Huntingdon journal. (Huntingdon, Pa.) 1843-1859, June 29, 1859, Image 1

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Scrofula, or King's Evil,
is a constitutional disease, a corruption of the
blood, by which this fluid becomes vitiated,
weak, and poor. Being in the circulation, it
pervades the whole body, and may burst out
in disease on any part of it. No organ is free
kom its attacks, nor is there one which it may
not destroy. The scrofulous taint is variously
caused by mercurial disease, low living, dis
ordered or unhealthy food, impure air, filth
and filthy habits, the depressing vices, and,
above all, by the venereal infection. What
ever be its origin, it is hereditary in the con
stitution, descending " from parents to children
unto the third and fourth generation ;" indeed,
it seems to be the rod of Him who says,
will visit the iniquities of the fathers upon
their children."
Its effects commence by deposition from the
blood of corrupt or ulcerous matter, which, in
the lungs, liver, and internal organs, is termed
tubercles; in the glands, swellings; and on
the surface, eruptions or sores. This foul cor
ruption, which genders in the blood, depresses
the energies of life, so that scrofulous constitu
tions not only suffer from scrofulous com
plaints, but they have far less power to with-
Mend the attacks of other diseases; conse
quently, vast numbers perish by disorders
which, although not scrofulous in their nature,
are still rendered fatal by this taint in the
system. Most of the consumption which de
cimates tho human family has its origin directly
In this scrofulous contamination ; and many
destructive diseases of the liver, kidneys, brain,
and, indeed, of all the organs, arise from or
are aggravated by the same cause.
One quarter of all our people are scrofulous;
their persons are invaded by this linking in
fection, and their health is undermined by it.
To cleanse it from the system we must renovate
the blood by an alterative medicine, and Ms
vigorato it by healthy food and exercise.
Such a medicine we supply in
Compound Extract of Sarsaparilla,
the most effectual remedy which the medical
skill of our times can devise for this every
whereprevailing and fatal malady. It is cont.
bined from the most active remedials that have
been discovered for the expurgation of this foul
disorder from the blood, and the rescue of the
system from its destructive consequenees.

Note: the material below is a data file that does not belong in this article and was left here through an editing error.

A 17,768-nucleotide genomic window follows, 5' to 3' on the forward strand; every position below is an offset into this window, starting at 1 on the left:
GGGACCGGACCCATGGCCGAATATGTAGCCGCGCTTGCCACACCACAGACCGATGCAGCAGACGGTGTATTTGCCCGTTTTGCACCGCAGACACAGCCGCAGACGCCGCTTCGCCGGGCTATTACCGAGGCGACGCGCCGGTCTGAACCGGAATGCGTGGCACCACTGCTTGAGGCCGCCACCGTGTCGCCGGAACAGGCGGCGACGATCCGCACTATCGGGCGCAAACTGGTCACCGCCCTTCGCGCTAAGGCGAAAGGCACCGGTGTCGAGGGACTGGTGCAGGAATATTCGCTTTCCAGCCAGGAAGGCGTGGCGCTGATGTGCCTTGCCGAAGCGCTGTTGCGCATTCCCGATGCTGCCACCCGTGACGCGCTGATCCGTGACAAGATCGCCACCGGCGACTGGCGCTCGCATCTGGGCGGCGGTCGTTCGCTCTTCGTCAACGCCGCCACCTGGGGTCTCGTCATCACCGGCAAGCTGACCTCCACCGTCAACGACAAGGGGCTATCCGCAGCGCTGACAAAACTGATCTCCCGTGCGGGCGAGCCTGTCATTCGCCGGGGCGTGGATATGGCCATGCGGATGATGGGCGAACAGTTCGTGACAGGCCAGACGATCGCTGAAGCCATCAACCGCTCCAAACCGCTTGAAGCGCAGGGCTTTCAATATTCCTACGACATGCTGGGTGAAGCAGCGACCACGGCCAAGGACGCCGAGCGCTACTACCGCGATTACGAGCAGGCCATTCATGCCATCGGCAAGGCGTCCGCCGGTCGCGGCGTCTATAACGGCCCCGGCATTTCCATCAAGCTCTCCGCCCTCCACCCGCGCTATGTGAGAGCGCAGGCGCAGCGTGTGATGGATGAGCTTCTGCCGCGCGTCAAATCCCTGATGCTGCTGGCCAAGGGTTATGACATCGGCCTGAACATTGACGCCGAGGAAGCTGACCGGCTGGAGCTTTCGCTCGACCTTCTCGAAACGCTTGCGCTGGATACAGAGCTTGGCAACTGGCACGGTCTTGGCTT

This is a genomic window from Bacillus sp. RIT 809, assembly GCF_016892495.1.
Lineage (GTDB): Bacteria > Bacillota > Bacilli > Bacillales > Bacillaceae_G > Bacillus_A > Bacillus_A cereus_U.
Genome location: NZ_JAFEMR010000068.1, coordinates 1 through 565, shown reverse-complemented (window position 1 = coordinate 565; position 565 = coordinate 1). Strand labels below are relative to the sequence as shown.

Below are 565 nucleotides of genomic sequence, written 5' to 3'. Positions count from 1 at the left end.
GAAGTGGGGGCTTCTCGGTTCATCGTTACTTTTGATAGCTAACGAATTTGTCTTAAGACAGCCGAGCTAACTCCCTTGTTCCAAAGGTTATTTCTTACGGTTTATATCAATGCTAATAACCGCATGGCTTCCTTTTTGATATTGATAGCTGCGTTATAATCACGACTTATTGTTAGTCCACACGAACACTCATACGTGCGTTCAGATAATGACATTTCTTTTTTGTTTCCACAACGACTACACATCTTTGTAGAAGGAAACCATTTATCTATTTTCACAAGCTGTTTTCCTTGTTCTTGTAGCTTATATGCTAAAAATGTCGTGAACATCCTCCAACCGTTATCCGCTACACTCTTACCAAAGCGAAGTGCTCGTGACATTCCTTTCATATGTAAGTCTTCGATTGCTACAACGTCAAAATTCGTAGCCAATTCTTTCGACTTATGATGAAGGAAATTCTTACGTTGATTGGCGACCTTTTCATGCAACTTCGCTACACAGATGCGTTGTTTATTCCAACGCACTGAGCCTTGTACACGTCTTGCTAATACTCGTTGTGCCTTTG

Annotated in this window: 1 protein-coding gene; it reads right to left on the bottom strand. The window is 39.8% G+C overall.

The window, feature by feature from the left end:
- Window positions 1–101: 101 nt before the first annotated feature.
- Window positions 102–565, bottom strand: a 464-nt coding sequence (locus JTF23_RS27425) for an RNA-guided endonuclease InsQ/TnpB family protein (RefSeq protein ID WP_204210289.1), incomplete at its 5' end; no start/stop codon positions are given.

Hence it should be employed for the cure of
not only scrofula, but also those other affec
tions which arise from it, such as Mumma
Rtoscitea, 13tAixs and Botts, Tenons, 'Futrell
and SALT Russet, SCALD HEAD, Mtn:moan,
TIM on Inman aeon. The popular belief
in 4. impurity of the blood" is founded in truth,
for scrofula is a degeneration of the blood. The
particular purpose and virtue of this Sarsapa
rilla is to purify and regenerate this vital fluid,
without whirls sound health is impossible in
contaminated constitutions.
Ayer's Cathartic Pills,
are so composed that disease within the range of
their action can rarely withstand or evade them
Their penetrating properties scorch, and cleanse,
and invigorate every portion of the human organ
ism, correcting its diseased action, and restoring
its healthy vitelities. AB a consequence of these
properties, the invalid who is bowed down with
pain or physical debility is astonished to find his
health or energy restored by a remedy at once ea
simple and imming.
Not only do they elms the every-day complaints
of every body, bat also many formidable and
dangerous diseases. The agent below named is
pleased to furnish gratis my American Almanac,
containing certificates of their cures and directions
for their use in the following complaint.: costive
ness, Heartburn, Headache arising front disordered
&mach, Nausea, Indigestion, Paul in and Morbid
Inaction of the Bowels, Flatulency, Loss of Appe
tite, Jaundice, and other kindred complaints,
arising from a low state of the body or obstruction
of its intition..
Ayer's Cherry Pectoral,
Coughs, Colds, Influenza, Hoarseness,
Croup, Bronchitis, Incipient Consump.
tam, and for the relief of Consumptive
Patients in advanced stages of the
So wide is the field of its usefulness and so nu
merous are the cases of its cures, that almost
every section of country abounds in persons pub
licly known, who hove been restored from alarming
and even desperate diseases of the lungs by its
use. When once tried, its superiority over every
other medicine of its kind is too apparent to escape
observation, and where its virtues are known, the
public no longer hesitate what antidote to employ
for the distressing and dangerous affections of the
pulmonary organs that are incident to our climate.
While many inferior remedies thrust upon the
community have failed and been discarded, this
has gained friends by every trial, conferred benefits
on the afflicted they can never forgot, and pre•
doted cures too numerous and too remarkable to
be forgotten.
DR. J. C. AYER &
IMRE READ, Agent Huntingdon, Pa.
Nov. 16, 1858.--Iy.
$4O 00
Pays for a full course in the Iron City College,
the largest, most extensively patronized and
best organized School in the United States.
367 students attending daily,
March, Mill : _
Usual time to complete a full coure, from 6
to 10 'melts- Eve!) , Student, upon graduating
is guaranteed to be competent to manage the